H-1B for Teachers: Are there any downsides to hiring K-12 International Teachers on the J-1 visas?

What is a school’s ultimate goal in hiring a teacher? The School wishes to find the most qualified teacher to educate their student body. The higher-skilled the teacher, the better the education is taught and the better student scores would become. It does not matter if the teacher was educated in the United States or on the other side of the world. 

Highly skilled teachers, those with masters and doctorates, are difficult to find from US Institutions. However, the J-1 Visa program invites teachers (with Masters and Doctorates) from all over the world, and the better the experience and education of the foreign teacher, the more likely the teacher would be hired and receive a J-1 Visa.

While the J-1 visa provides a great opportunity for K-12 schools/school districts to hire qualified foreign-trained teachers to come teach at their schools in the United States, it only gives a short-term solution to the issue of a highly-skilled teacher shortage. This might be an unusual statement, but there are teacher shortages in the United States. Low teacher salaries have led to teacher strikes and protests in our home state of NC.

In order to streamline the acquisition of highly qualified foreign nationals, J-1 Sponsoring agencies like Participate, EPI, Global, Faces, and Cultural Vista (to name a few), screen and coordinate the hiring of J-1 Teachers in many rural and big city areas. The groups of teachers generally fall within two categories:

  1. Math and Science Teachers
  2. Spanish Teachers

With the aid of the J-1 Sponsoring Agencies, schools and school districts can find ideal candidates. However, the J-1 Visa comes at two costs:

  • First, the J-1 Sponsoring Agency charges up to $25,000 per teacher that is hired by a Contracted J-1 School or School District.
  • Second, the J-1 visa often contains a two-year home residency requirement that requires the international teacher to return to their home countries for two years at the end of the contract term.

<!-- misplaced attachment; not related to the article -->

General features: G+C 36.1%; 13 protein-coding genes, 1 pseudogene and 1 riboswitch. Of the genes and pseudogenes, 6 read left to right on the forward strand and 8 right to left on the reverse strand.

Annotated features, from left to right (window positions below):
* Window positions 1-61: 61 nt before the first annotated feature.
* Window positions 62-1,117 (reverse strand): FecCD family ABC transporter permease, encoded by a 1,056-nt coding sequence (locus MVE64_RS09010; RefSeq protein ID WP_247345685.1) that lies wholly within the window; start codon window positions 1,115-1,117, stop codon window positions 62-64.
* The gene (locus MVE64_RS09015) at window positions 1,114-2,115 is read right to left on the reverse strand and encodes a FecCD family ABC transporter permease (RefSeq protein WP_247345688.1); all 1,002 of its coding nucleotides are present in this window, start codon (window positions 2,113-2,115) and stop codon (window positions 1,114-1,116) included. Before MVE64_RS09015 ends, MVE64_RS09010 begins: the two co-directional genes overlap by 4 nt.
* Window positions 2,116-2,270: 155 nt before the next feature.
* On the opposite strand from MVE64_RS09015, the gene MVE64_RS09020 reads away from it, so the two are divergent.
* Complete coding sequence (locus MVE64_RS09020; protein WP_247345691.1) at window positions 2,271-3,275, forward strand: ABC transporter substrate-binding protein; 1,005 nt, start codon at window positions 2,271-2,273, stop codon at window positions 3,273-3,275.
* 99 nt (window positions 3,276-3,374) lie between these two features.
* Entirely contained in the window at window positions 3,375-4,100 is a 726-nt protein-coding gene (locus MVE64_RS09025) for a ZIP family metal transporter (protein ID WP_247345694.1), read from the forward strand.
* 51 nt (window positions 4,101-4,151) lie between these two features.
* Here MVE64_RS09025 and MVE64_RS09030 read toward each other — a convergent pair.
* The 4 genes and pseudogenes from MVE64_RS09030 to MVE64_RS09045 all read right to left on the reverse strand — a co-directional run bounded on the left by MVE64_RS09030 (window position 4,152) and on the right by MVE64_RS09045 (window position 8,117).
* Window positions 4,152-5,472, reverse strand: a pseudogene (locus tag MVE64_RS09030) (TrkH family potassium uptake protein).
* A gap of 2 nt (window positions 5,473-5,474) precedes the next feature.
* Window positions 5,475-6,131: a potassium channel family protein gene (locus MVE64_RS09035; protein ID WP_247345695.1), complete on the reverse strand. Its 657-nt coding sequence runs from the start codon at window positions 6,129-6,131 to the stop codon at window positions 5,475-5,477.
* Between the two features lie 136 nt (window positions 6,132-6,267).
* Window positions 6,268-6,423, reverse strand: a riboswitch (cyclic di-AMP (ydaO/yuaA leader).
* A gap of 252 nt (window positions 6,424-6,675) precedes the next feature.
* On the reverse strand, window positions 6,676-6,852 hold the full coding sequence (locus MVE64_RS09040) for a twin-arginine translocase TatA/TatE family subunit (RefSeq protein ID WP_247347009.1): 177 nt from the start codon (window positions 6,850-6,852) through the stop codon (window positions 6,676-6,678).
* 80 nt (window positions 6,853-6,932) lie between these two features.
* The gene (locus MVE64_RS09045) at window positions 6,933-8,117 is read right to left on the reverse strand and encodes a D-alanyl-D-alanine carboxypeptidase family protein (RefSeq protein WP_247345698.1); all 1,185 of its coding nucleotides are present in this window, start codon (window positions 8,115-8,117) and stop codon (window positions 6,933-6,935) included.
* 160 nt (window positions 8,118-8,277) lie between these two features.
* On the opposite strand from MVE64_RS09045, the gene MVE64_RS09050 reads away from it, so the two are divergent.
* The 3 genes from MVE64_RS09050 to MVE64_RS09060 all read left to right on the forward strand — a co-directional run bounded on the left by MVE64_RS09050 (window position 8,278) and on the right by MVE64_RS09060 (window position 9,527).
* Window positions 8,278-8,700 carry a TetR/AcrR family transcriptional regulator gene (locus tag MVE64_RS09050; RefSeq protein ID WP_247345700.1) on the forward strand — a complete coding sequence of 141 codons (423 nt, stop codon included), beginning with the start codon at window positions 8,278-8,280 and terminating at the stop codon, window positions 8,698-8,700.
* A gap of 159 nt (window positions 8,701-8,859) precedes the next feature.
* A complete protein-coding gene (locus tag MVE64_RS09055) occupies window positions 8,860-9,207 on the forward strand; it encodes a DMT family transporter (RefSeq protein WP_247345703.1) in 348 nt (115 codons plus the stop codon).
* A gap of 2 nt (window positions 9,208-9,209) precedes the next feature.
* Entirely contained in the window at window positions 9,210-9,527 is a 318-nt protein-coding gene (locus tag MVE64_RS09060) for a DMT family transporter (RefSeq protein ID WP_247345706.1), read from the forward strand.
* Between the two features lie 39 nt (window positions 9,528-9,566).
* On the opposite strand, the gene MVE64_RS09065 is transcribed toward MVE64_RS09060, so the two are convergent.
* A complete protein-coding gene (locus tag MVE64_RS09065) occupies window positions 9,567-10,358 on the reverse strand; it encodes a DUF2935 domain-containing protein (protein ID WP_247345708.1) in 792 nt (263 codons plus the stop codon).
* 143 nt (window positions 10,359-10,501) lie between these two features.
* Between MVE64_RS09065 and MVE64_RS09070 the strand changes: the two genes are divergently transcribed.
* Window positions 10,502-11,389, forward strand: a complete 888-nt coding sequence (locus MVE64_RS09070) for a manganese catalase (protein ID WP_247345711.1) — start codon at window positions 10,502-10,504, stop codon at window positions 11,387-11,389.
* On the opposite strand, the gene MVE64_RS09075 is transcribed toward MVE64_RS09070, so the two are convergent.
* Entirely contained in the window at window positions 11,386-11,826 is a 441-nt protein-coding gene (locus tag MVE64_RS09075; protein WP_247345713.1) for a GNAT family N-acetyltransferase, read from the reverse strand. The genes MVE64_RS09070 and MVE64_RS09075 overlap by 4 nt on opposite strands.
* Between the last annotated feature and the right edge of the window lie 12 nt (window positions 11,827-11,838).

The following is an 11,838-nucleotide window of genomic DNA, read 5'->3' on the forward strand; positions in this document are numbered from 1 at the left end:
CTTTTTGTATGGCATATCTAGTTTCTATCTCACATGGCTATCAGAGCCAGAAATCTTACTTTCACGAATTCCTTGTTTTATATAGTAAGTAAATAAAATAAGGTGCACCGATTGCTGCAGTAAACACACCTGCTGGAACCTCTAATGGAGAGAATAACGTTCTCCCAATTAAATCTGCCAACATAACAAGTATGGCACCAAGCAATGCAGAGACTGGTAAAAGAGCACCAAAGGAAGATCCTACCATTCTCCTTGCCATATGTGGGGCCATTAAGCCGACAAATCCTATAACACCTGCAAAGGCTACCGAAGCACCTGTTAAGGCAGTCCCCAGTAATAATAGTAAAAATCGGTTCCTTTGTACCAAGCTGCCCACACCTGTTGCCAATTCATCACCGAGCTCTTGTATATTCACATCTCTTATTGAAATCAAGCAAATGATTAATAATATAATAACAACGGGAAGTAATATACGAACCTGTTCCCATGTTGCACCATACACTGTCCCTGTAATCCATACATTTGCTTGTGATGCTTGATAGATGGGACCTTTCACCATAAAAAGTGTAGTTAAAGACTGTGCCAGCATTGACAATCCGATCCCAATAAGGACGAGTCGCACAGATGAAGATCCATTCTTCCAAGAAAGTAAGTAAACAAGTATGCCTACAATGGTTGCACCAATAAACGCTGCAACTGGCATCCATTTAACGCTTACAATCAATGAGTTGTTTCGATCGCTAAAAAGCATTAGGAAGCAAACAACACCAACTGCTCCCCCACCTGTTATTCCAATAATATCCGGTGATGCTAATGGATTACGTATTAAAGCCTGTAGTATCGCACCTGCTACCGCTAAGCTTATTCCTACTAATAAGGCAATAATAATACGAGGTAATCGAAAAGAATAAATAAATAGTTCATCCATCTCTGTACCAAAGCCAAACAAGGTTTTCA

In a nutshell, these two “costs” are the downsides of the J-1 Visa and Program.

Now, the J visa is only good for 3 years plus an optional 2-year extension. Many J-1 Sponsoring Agencies may provide the first 3 years in a 3-year grant, in 1- year increments, or something in between. 

Most J-1 Teachers are subject to the two-year foreign residency requirement since their usual skills fall within the special skills list of INA 212(e). Being subject to this restriction creates a difficult hurdle for schools and school districts to rehire these suitable and qualified teachers.

Remember, schools are generally always looking for highly-skilled teachers. Generally, the more rural a school is, the harder it is to acquire highly-skilled teachers. 

The H-1B Visa is a solution to the J-1 shortcomings. How? you might ask. 

The Ultimate Goal of any school is to acquire the best teachers for the students. The J-1 program invites international teachers to a region, and the H-1B Visa can be the next move to keep the teacher in the region permanently. The H-1B might be a “temporary visa” having a max life of 6 years. However, different from the J-1 Visa, the H-1B Visa permits a school to start plans to provide a teacher with Lawful Permanent Residence (Green Card) and it does not have a “restriction” for the teacher to return home for 2 years.

If a school and teacher build a strong relationship and the teacher places roots in a community, that teacher might be a lifelong contributor to the local education system. A highly-skilled school teacher for 10 or 20 years, is much better than a temporary teacher for 5 years under the J-1 or 6 years under the H-1B.

Please contact Fickey Martinez Law Firm to set up a consultation to review your immigration issues and options. 

See More of our H-1B For Teachers Blog Post Series:


Visit our H-1B Page:

H-1B Visa and Status


Disclaimer: This Blog is made available by the lawyer or law firm publisher for educational purposes only as well as to give you general information and a general understanding of the law, not to provide specific legal advice. By using this blog site you understand that there is no attorney-client relationship between you and the Blog/Web Site publisher. The Blog should not be used as a substitute for competent legal advice from a licensed professional attorney in your state.

Leave a Comment